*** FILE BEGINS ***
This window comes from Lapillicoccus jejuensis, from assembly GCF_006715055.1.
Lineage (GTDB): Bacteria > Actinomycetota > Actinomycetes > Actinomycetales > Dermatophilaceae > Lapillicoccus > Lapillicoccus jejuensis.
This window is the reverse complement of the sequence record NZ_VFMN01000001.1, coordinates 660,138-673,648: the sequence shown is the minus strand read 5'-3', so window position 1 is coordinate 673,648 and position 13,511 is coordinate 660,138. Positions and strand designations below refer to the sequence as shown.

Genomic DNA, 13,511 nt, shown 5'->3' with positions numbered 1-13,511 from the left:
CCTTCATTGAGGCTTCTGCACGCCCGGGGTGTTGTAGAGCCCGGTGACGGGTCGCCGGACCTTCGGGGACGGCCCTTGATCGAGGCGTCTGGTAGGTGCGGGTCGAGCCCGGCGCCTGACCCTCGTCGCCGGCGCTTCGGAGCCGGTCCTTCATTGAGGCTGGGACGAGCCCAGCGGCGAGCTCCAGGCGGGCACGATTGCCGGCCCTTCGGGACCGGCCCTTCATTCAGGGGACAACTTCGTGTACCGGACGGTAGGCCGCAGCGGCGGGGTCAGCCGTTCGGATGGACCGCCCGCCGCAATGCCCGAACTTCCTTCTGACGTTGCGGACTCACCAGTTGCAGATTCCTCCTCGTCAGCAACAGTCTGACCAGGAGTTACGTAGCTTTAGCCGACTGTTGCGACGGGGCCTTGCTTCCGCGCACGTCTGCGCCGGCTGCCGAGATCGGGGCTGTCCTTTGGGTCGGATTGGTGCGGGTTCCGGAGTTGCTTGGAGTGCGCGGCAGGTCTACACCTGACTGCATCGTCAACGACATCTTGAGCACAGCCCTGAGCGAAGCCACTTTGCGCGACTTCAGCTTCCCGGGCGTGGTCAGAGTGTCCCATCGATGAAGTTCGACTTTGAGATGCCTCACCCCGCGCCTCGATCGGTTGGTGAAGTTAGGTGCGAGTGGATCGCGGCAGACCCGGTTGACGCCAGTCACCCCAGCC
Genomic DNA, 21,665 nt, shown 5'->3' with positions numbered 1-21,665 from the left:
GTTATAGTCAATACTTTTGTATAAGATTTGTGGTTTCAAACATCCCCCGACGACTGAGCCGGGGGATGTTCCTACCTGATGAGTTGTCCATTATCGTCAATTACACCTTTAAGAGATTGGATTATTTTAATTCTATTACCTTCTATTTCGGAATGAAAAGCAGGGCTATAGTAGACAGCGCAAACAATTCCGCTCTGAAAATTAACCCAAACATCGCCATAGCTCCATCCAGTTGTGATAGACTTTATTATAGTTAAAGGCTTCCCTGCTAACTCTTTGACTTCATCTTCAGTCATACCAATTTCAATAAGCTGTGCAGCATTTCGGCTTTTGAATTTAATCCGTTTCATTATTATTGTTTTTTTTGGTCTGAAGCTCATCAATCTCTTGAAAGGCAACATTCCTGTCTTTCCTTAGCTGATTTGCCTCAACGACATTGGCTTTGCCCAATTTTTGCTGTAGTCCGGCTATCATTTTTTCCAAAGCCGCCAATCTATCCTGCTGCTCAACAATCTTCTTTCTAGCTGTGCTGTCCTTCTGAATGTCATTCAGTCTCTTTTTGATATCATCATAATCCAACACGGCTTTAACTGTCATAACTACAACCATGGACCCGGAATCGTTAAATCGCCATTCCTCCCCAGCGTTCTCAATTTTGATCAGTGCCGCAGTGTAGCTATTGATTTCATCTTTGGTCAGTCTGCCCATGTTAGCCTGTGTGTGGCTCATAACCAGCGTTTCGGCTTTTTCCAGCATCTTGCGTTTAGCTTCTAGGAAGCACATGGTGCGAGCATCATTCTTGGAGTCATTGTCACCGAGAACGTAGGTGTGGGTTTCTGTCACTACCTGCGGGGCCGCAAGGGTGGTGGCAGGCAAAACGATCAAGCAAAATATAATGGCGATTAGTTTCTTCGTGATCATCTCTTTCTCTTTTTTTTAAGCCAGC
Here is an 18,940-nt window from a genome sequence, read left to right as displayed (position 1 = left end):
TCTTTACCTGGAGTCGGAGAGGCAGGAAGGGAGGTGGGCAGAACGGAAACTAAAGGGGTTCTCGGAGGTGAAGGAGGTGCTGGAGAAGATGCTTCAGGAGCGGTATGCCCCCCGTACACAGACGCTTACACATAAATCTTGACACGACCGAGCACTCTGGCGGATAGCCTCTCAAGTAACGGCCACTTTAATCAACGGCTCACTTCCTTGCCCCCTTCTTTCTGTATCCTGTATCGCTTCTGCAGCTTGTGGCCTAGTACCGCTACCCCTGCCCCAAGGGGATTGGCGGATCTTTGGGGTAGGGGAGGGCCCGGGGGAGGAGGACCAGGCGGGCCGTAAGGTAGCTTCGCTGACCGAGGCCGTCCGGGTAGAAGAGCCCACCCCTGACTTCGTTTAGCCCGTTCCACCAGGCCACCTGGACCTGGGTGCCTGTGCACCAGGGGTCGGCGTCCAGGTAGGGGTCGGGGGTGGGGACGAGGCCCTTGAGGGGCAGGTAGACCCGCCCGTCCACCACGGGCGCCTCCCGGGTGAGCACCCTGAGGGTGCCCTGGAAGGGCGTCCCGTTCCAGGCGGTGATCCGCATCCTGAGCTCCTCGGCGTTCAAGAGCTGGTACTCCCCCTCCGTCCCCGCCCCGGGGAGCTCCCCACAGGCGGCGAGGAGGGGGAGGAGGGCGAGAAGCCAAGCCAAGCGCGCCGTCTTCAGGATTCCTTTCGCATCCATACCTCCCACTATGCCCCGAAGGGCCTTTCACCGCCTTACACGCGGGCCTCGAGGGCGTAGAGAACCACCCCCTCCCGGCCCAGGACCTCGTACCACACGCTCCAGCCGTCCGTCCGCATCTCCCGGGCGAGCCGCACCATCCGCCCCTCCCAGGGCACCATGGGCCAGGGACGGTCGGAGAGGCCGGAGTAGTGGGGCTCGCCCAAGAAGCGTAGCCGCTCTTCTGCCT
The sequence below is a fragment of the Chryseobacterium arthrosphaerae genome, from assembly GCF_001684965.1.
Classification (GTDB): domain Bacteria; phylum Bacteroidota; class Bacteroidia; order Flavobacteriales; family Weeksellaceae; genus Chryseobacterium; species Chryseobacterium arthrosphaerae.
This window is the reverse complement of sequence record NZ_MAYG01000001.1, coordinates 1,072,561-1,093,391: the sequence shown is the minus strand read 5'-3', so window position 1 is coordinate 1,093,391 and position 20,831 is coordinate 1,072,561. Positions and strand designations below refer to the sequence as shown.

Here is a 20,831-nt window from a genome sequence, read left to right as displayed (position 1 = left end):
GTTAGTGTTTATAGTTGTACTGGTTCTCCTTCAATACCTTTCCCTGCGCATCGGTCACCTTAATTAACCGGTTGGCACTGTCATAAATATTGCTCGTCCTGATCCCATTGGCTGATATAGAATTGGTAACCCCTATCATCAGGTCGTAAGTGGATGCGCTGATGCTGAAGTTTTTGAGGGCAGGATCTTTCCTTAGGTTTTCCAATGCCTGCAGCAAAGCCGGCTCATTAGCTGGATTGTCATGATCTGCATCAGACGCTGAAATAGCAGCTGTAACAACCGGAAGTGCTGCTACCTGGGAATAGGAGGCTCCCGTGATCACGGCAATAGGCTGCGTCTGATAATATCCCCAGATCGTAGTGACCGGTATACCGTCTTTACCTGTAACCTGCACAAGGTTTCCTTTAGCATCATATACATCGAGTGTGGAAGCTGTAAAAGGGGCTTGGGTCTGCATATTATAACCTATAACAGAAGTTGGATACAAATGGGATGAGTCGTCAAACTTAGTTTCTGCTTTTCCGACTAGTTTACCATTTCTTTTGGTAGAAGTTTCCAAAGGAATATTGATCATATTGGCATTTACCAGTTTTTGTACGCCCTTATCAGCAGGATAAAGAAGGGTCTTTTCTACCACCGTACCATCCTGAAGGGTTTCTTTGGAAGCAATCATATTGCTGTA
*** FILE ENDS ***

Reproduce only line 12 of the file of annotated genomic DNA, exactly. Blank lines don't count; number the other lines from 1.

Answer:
This window is the reverse complement of sequence record NZ_MAYG01000001.1, coordinates 1,072,561-1,093,391: the sequence shown is the minus strand read 5'-3', so window position 1 is coordinate 1,093,391 and position 20,831 is coordinate 1,072,561. Positions and strand designations below refer to the sequence as shown.